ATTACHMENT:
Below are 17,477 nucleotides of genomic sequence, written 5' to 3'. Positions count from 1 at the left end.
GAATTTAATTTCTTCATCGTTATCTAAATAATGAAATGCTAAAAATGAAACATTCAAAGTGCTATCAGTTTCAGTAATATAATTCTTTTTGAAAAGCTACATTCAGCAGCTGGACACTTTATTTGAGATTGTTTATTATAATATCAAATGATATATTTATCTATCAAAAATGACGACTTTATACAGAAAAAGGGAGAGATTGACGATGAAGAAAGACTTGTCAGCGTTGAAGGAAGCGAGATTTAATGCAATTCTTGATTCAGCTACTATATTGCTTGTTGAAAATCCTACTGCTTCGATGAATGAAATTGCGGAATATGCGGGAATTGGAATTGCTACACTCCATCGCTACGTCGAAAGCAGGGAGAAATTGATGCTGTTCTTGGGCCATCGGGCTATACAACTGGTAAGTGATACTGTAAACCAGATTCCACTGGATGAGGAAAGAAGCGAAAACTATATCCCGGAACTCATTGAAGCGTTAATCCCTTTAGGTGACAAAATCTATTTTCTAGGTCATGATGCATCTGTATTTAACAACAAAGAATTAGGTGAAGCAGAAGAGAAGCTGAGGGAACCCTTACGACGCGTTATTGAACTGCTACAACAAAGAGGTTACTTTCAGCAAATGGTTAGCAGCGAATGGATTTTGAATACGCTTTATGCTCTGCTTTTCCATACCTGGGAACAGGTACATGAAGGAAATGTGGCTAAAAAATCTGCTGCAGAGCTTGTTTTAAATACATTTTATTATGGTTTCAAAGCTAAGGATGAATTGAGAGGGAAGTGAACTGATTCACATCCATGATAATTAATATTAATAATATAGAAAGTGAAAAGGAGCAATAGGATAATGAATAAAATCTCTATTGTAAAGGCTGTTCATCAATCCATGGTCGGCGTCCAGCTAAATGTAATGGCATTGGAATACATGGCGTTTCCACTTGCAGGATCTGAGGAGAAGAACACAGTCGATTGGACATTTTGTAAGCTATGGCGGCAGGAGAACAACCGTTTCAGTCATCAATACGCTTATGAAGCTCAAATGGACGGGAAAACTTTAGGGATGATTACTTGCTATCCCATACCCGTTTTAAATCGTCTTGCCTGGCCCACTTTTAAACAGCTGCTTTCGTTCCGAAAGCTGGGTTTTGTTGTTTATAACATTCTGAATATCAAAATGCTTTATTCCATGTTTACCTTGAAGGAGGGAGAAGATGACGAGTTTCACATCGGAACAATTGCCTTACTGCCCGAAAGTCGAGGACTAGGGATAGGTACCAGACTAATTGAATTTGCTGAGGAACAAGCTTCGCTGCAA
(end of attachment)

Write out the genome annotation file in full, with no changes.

Below are 17,477 nucleotides of genomic sequence, written 5' to 3'. Positions count from 1 at the left end.
GAATTTAATTTCTTCATCGTTATCTAAATAATGAAATGCTAAAAATGAAACATTCAAAGTGCTATCAGTTTCAGTAATATAATTCTTTTTGAAAAGCTACATTCAGCAGCTGGACACTTTATTTGAGATTGTTTATTATAATATCAAATGATATATTTATCTATCAAAAATGACGACTTTATACAGAAAAAGGGAGAGATTGACGATGAAGAAAGACTTGTCAGCGTTGAAGGAAGCGAGATTTAATGCAATTCTTGATTCAGCTACTATATTGCTTGTTGAAAATCCTACTGCTTCGATGAATGAAATTGCGGAATATGCGGGAATTGGAATTGCTACACTCCATCGCTACGTCGAAAGCAGGGAGAAATTGATGCTGTTCTTGGGCCATCGGGCTATACAACTGGTAAGTGATACTGTAAACCAGATTCCACTGGATGAGGAAAGAAGCGAAAACTATATCCCGGAACTCATTGAAGCGTTAATCCCTTTAGGTGACAAAATCTATTTTCTAGGTCATGATGCATCTGTATTTAACAACAAAGAATTAGGTGAAGCAGAAGAGAAGCTGAGGGAACCCTTACGACGCGTTATTGAACTGCTACAACAAAGAGGTTACTTTCAGCAAATGGTTAGCAGCGAATGGATTTTGAATACGCTTTATGCTCTGCTTTTCCATACCTGGGAACAGGTACATGAAGGAAATGTGGCTAAAAAATCTGCTGCAGAGCTTGTTTTAAATACATTTTATTATGGTTTCAAAGCTAAGGATGAATTGAGAGGGAAGTGAACTGATTCACATCCATGATAATTAATATTAATAATATAGAAAGTGAAAAGGAGCAATAGGATAATGAATAAAATCTCTATTGTAAAGGCTGTTCATCAATCCATGGTCGGCGTCCAGCTAAATGTAATGGCATTGGAATACATGGCGTTTCCACTTGCAGGATCTGAGGAGAAGAACACAGTCGATTGGACATTTTGTAAGCTATGGCGGCAGGAGAACAACCGTTTCAGTCATCAATACGCTTATGAAGCTCAAATGGACGGGAAAACTTTAGGGATGATTACTTGCTATCCCATACCCGTTTTAAATCGTCTTGCCTGGCCCACTTTTAAACAGCTGCTTTCGTTCCGAAAGCTGGGTTTTGTTGTTTATAACATTCTGAATATCAAAATGCTTTATTCCATGTTTACCTTGAAGGAGGGAGAAGATGACGAGTTTCACATCGGAACAATTGCCTTACTGCCCGAAAGTCGAGGACTAGGGATAGGTACCAGACTAATTGAATTTGCTGAGGAACAAGCTTCGCTGCAA